With more holiday feasts on the horizon, it’s no wonder that most people think of “pigging out” as an act of mass consumption. When I talk about pigging out, though, I mean something somewhat different – thanks to Patrick who is 9 and loves pigs, I’ve been consuming (reading) lots of books featuring pigs. I’m pretty sure if he had just one wish, he would wish for a pig (if not to be one).
Before Patrick, if asked for a book about a pig, the only one that would have popped into my head would have been Charlotte’s Web by E. B. White. Because of Patrick’s passion for pigs, though, I have been reading all sorts of books with prominent pigs. The most memorable one, like Charlotte’s Web, is a sensitive and emotionally moving middle grade novel. Saving Marty by Paul Griffin is about Lorenzo, a man-sized eleven-year old, whose father died in the war. He lives on a farm in Pennsylvania with his hard working and financially stressed mother and grandfather. His best friend is an amazing musician named Paloma who is like a sister to him. When his mother sells off their pig and her piglets, the runt is left behind and their dog adopts him into her litter of puppies.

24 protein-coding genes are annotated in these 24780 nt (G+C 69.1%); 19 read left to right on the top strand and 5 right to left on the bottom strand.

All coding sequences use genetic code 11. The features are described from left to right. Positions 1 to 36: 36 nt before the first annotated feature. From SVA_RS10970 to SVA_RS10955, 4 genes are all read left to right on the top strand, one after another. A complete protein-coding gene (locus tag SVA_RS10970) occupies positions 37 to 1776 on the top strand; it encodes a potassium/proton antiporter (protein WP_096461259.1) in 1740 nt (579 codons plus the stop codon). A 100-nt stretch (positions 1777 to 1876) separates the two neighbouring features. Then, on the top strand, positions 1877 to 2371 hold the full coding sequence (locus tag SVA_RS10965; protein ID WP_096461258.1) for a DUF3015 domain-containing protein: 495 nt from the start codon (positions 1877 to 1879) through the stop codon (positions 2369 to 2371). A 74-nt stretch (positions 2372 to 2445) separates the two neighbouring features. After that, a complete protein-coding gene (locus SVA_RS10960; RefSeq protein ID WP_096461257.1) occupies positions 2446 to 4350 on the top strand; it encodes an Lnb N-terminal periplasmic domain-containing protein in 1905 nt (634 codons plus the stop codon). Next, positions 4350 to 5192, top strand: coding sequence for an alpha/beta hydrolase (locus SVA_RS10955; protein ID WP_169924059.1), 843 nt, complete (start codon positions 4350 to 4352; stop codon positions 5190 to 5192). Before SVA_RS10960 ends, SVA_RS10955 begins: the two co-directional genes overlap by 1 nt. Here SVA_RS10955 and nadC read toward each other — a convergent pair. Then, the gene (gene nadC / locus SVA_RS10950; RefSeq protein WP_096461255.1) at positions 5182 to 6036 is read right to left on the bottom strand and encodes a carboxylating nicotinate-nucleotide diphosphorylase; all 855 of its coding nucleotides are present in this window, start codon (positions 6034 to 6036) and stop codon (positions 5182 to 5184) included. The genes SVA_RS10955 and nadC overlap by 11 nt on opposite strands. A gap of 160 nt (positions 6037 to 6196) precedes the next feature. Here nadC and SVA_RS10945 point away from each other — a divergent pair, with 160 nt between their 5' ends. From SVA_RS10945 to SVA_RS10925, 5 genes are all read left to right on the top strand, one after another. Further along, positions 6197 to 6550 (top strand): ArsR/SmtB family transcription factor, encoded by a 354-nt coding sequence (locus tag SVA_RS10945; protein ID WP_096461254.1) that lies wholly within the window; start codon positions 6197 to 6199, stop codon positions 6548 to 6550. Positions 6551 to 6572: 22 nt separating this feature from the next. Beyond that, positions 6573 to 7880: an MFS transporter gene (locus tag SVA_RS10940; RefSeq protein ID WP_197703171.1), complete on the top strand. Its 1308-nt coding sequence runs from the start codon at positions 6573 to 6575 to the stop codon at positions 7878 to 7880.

In memory of his father, Lorenzo names the pig Marty, and he and Marty quickly become constant companions. However, as Marty grows, so does the cost of caring for him. With money in short supply, Lorenzo knows he must do something to keep Marty from being sent to market. Perhaps his last hope for keeping Marty, Lorenzo enters him into an agility competition for dogs. Marty will have to harness his own piggy strengths if he is to beat the dogs at their own game. A 350 pound pet pig presents many, seemingly unsurmountable problems, and tears may flow when Lorenzo discovers a long buried secret.
Pigs are popular in picture book series. There is Peppa, Pug and Pig, Elephant and Piggy, and the Pig in a Wig books. There are also many stand-alone books like my new favorite picture book, the very silly but fun, I Love You Like a Pig by Mac Barnett, illustrated by Greg Pizzoli, and Rufus Blasts Off! by Kim Griswell, illustrated by Valeri Gorbachev.